No one should have the slightest illusion these measures will provide justice to rape victims.
India’s police are notorious for their corruption, incompetence, use of torture and fake-encounter killings, and, last but not least their subservience to their political masters, big business and the rich.
The courts are little better. They provide only a slightly more polished veneer for a system in which there is one law for the poor and oppressed and another for the rich and powerful.
Moreover, like other institutions, India’s legal system has become increasingly communalised. The BJP, Shiv Sena and Congress Party leaders behind numerous communal atrocities from the 1984 anti-Sikh riots in Delhi, to the 1992 razing of the Babri Masjid, and the 2002 anti-Muslim pogrom in Gujarat have gotten off scot-free. Only last week, the Gujarat High Court overturned the conviction of former BJP Gujarat minister Maya Kodnani for her well-documented role in inciting attacks on Muslims during the 2002 pogrom.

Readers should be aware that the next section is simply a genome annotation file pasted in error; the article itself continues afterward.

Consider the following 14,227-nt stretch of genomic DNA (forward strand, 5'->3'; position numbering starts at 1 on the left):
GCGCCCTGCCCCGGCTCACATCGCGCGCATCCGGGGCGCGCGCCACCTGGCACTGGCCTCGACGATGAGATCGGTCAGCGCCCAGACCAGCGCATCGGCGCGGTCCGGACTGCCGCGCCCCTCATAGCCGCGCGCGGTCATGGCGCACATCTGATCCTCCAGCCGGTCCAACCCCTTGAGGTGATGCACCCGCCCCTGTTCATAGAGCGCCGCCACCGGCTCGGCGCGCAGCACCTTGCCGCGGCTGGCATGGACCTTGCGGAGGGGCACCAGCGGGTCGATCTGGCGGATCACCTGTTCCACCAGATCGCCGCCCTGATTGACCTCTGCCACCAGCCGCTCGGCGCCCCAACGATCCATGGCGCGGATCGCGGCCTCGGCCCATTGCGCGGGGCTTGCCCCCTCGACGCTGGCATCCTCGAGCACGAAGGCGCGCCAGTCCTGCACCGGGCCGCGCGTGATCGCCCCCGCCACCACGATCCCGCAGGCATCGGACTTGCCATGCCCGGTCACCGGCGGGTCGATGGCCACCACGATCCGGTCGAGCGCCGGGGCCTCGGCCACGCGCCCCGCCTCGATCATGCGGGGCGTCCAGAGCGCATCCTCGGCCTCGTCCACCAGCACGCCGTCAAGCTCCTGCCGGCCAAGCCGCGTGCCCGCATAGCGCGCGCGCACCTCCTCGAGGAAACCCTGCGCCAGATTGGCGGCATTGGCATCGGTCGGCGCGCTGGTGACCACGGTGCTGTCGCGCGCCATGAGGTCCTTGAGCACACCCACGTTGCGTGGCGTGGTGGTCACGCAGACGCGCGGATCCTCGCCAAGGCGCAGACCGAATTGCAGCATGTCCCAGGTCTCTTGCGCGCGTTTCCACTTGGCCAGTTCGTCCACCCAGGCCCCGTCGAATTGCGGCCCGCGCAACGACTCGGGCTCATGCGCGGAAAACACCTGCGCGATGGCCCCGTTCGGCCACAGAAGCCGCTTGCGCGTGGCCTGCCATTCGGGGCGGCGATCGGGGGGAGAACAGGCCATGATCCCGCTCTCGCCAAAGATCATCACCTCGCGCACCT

And as the BJP has trumpeted, the various “saffron terror” cases—that is, the prosecution of Hindu communalists charged with carrying out bombings and other terrorists attacks—have apparently unraveled “for lack of evidence,” one after another, after years of being stalled in the courts.
In so far as they have chosen to comment on Modi’s rape ordinance, the political establishment has by and large been favourable.
The Congress chief minister of Punjab, Amarinder Singh, tweeted, “Am all for death for Rapists [of] minor children. Such men deserve no mercy and I welcome the Ordinance passed by the Union Cabinet today. Exemplary and deterrent punishment is the need of the hour.”
The Congress, it should be noted, resumed executions in India after almost 10 years during which death sentences had been held in abeyance, ordering two in the space of three months, between November 2012 and February 2013.
The second—that of Azfal Guru, a Kashmiri Muslim who was framed up for the December 2001 terrorist attack on the Indian parliament—was especially calculated to demonstrate that India’s then-Congress-led UPA government was prepared to act with utter ruthlessness. To prevent mass protests and a possible last minute appeal to the courts to stay the order of execution, the gove rnment carried it out in secret (see: “A legal lynching: Indian government executes Afzal Guru”).